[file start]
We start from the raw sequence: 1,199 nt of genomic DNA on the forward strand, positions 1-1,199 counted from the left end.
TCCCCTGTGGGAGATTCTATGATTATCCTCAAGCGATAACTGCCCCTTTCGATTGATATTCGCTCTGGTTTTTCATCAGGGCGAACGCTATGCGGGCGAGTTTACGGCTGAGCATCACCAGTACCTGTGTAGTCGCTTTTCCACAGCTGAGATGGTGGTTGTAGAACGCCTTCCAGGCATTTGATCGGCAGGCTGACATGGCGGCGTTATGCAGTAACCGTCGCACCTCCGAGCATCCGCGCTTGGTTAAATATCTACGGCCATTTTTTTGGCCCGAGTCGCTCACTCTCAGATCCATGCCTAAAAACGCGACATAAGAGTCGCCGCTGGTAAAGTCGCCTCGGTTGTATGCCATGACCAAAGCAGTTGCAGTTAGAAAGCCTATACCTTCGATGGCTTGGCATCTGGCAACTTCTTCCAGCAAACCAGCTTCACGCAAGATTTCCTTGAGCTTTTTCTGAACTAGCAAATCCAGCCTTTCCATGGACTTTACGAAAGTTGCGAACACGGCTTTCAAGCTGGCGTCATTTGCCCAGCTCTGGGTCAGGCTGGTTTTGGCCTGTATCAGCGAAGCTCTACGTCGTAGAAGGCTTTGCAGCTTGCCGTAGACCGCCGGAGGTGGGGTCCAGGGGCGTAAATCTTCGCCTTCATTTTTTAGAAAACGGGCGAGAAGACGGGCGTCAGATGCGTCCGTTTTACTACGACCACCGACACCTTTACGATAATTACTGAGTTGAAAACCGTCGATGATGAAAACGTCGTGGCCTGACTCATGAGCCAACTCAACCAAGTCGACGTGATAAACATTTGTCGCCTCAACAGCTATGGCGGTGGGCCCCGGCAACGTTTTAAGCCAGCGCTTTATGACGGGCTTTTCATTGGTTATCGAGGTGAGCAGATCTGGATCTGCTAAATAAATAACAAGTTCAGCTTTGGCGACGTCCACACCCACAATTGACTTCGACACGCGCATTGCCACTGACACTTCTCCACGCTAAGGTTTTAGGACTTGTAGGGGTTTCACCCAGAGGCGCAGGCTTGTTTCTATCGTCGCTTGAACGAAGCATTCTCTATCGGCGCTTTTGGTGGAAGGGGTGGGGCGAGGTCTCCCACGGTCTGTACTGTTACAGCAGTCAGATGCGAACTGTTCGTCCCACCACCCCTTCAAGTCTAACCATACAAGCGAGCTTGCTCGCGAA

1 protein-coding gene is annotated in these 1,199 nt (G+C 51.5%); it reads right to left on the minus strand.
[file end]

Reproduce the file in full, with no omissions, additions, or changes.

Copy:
We start from the raw sequence: 1,199 nt of genomic DNA on the forward strand, positions 1-1,199 counted from the left end.
TCCCCTGTGGGAGATTCTATGATTATCCTCAAGCGATAACTGCCCCTTTCGATTGATATTCGCTCTGGTTTTTCATCAGGGCGAACGCTATGCGGGCGAGTTTACGGCTGAGCATCACCAGTACCTGTGTAGTCGCTTTTCCACAGCTGAGATGGTGGTTGTAGAACGCCTTCCAGGCATTTGATCGGCAGGCTGACATGGCGGCGTTATGCAGTAACCGTCGCACCTCCGAGCATCCGCGCTTGGTTAAATATCTACGGCCATTTTTTTGGCCCGAGTCGCTCACTCTCAGATCCATGCCTAAAAACGCGACATAAGAGTCGCCGCTGGTAAAGTCGCCTCGGTTGTATGCCATGACCAAAGCAGTTGCAGTTAGAAAGCCTATACCTTCGATGGCTTGGCATCTGGCAACTTCTTCCAGCAAACCAGCTTCACGCAAGATTTCCTTGAGCTTTTTCTGAACTAGCAAATCCAGCCTTTCCATGGACTTTACGAAAGTTGCGAACACGGCTTTCAAGCTGGCGTCATTTGCCCAGCTCTGGGTCAGGCTGGTTTTGGCCTGTATCAGCGAAGCTCTACGTCGTAGAAGGCTTTGCAGCTTGCCGTAGACCGCCGGAGGTGGGGTCCAGGGGCGTAAATCTTCGCCTTCATTTTTTAGAAAACGGGCGAGAAGACGGGCGTCAGATGCGTCCGTTTTACTACGACCACCGACACCTTTACGATAATTACTGAGTTGAAAACCGTCGATGATGAAAACGTCGTGGCCTGACTCATGAGCCAACTCAACCAAGTCGACGTGATAAACATTTGTCGCCTCAACAGCTATGGCGGTGGGCCCCGGCAACGTTTTAAGCCAGCGCTTTATGACGGGCTTTTCATTGGTTATCGAGGTGAGCAGATCTGGATCTGCTAAATAAATAACAAGTTCAGCTTTGGCGACGTCCACACCCACAATTGACTTCGACACGCGCATTGCCACTGACACTTCTCCACGCTAAGGTTTTAGGACTTGTAGGGGTTTCACCCAGAGGCGCAGGCTTGTTTCTATCGTCGCTTGAACGAAGCATTCTCTATCGGCGCTTTTGGTGGAAGGGGTGGGGCGAGGTCTCCCACGGTCTGTACTGTTACAGCAGTCAGATGCGAACTGTTCGTCCCACCACCCCTTCAAGTCTAACCATACAAGCGAGCTTGCTCGCGAA

1 protein-coding gene is annotated in these 1,199 nt (G+C 51.5%); it reads right to left on the minus strand.